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Afghan Officials Arrest 5 with 11 Tons of Explosives

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Afghan security forces arrested five men Saturday who possessed 11 tons of explosives, which they are suspected to have possessed in order to attack the capital of Kabul.

The men were arrested on the outskirts of Kabul, where they were driving a truck with Pakistani license plates. The truck contained 400 bags holding explosives hidden beneath sacks of potatoes, reported MSNBC. Three of the men were Pakistani terrorists, while the other two were Afghani collaborators. All five confessed to being trained by the Pakistani Taliban.

According to the New York Times, the explosives were also intended to be used in assassinating Afghanistan's second vice president, Karim Khalili.

On the same day the men were arrested, other attackers took over buildings in Kabul. The Taliban posted video clips of their attack plots on heir Alemara website.

Avalanche Buries 135 in Pakistan

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An avalanche crashed down on a military base in Pakistan close to the India border Saturday, leaving 135 people, including 124 soldiers, missing, reported BBC News.

No survivors have yet been found since 6 a.m. Saturday, when the 70 feet deep snowdrift covered the Gayari base, located on the side of the 49-mile-long Siachen Glacier in the Himalayas, reported the New York Times.

According to Time, the Siachen Glacier is known as the world's highest battlefield, where more people have died from weather conditions than from combat.

Pakistan and India have fought three wars since 1947 over Kashmir, and have kept troops from both countries stationed on the Siachen since 1984.

An avalanche in 2010 killed 24 Pakistani troops, which was previously the largest loss in an avalanche until Saturday.

Canada to Stop Producing Pennies

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The Canadian government announced in its budget plan Thursday that it will stop minting pennies and completely withdraw them from circulation.

This change will save taxpayers $11 million and financial institutions about $20 million. Prices will also be rounded to the nearest nickel, reported Bloomberg. It costs 1.6 cents to make a penny, 35 billion of which have been produced since 1908.

According to Time, the U.S. is headed down a similar track. The Obama Administration's most recent budget included a proposal to reduce the cost of producing pennies and nickels to help curb federal deficit. U.S. pennies currently cost 2.4 cents to make, and nickels cost 11.2 cents.

Canada will produce its last pennies in April, and will discontinue distributing them a few months later, Time said.

Creator of Red Bull Dies

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Chaleo Yoovidhya, the created of the Red Bull energy drink and the world's 205th richest person, died in Bangkok March 17.

Before he became worth $5 million, Yoovidhya was born to poor Chinese immigrants in northern Thailand. He went on to found T.C. Pharmaceuticals in 1962, which was what led him to develop Krathing Daeng, said the Washington Post.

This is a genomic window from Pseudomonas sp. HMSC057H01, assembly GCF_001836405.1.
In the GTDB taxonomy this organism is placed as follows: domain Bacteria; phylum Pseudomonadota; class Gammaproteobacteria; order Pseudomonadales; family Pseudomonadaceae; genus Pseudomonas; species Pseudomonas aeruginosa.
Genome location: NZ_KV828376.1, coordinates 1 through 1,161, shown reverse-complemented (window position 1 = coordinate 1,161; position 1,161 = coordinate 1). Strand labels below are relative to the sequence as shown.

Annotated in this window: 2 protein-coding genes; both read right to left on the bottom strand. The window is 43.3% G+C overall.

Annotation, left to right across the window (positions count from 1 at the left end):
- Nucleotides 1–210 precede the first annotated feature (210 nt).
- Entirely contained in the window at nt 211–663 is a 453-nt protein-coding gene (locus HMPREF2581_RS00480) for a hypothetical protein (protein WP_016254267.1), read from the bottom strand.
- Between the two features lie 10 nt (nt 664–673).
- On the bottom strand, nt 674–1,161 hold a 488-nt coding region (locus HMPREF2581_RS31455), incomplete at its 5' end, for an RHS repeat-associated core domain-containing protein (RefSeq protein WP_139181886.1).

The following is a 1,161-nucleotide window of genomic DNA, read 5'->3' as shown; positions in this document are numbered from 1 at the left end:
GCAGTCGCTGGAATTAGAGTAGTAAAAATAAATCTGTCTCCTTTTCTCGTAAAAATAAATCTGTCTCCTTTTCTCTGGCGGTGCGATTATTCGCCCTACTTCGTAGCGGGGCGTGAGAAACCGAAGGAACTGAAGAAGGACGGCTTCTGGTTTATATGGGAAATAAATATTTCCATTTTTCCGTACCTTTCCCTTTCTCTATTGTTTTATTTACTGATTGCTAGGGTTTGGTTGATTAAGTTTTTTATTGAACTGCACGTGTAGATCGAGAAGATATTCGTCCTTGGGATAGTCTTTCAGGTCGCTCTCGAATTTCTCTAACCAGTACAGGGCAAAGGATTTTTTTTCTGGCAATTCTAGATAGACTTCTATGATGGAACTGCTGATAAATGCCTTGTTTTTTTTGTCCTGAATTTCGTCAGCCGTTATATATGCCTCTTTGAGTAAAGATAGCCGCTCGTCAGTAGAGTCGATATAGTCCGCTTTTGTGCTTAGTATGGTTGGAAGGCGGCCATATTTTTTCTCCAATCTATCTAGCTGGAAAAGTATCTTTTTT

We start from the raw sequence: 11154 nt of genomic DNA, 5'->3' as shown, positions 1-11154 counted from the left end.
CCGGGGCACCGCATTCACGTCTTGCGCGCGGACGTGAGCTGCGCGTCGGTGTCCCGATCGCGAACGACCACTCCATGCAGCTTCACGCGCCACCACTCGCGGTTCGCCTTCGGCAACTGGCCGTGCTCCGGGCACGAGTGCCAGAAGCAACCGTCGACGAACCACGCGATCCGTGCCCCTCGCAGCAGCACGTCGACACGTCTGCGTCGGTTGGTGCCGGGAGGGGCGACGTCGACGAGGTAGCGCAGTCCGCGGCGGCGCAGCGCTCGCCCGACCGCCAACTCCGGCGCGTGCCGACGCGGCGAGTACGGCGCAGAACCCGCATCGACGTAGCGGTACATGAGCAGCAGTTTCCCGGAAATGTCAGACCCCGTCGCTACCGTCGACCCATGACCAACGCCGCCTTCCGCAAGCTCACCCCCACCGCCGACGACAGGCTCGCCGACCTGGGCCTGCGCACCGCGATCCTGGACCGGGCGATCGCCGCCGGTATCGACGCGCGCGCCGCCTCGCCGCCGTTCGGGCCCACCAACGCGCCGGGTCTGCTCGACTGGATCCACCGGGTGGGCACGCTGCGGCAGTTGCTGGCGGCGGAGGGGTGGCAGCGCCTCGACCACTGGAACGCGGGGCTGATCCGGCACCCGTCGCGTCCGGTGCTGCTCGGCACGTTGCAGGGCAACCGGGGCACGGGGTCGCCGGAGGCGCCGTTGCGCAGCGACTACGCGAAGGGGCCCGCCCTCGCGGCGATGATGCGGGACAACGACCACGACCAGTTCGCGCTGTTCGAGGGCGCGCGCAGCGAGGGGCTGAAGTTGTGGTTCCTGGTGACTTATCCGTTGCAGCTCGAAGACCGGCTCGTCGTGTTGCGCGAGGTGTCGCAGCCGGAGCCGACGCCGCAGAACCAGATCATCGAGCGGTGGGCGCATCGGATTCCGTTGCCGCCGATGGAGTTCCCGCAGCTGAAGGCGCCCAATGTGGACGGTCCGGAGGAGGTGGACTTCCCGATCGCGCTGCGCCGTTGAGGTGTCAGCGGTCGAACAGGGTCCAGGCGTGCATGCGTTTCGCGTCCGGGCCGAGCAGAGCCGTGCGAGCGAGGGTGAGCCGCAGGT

Krathing Daeng, which means "red bull" in Thai, was marketed toward laborers and farmers who needed an energy boost, reported the New York Times. An Austrian salesman, Dietrich Mateschitz, tried Yoovidhya's concoction and the two eventually went into business together. Red Bull was officially mass produced in 1987.

Yoovidhya's personality, however, differed largely from those who use Red Bull as their drink-of-choice on a Friday night out. The Red Bull creator was so reclusive that according to his son, he hadn't given an interview in 30 years, reported the New York Times. Yoovidhya was so much of a recluse that media sources have had difficulty agreeing on how old he was when he died. His reported ages range from 80 to 90.

As for his family, Yoovidhya had 11 children over the course of two marriages. Yoovidhya's son Chalerm held a 2 percent stake in the Red Bull company.

Strauss-Khan Speech Sparks Protests

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At least three people were arrested when over 100 angry protesters greeted former International Monetary Fund chief Dominique Strauss-Khan at Cambridge University last Friday.

Police charged a 20- and 21-year-old Cambridge man and woman, respectively, with criminal damage, and also charged a 19-year-old man with obstructing a police officer. A fourth woman was arrested on charges of disturbing the peace, but will not face charges, BBC reported.

The protests, which included chants of "DSK, go away," ignited in response to a private speech on economics Strauss-Khan delivered by request of the Cambridge Union Society, the university's debate society.

Strauss-Khan, 62, has been linked to several sex scandals over the past year. Although he has not yet been convicted by any of his sexual assault and rape charges, the scandals halted his campaign for president of France and caused him to step down from his IMF position, according to CNN.

"In order for us to be a neutral forum promoting free speech, without caveats or conditions, we can't engage in any kind of judgement on people," Katie Lam, president of the Cambridge Union Society, told BBC News.

But according to some students, including Francesca Williams, 21, the controversy over DSK's appearance had nothing to do with free speech. "They're inviting a man who hates women," Williams said, according to The Associated Press. "I don't think DSK should be given the privilege of speaking in front of a private audience."

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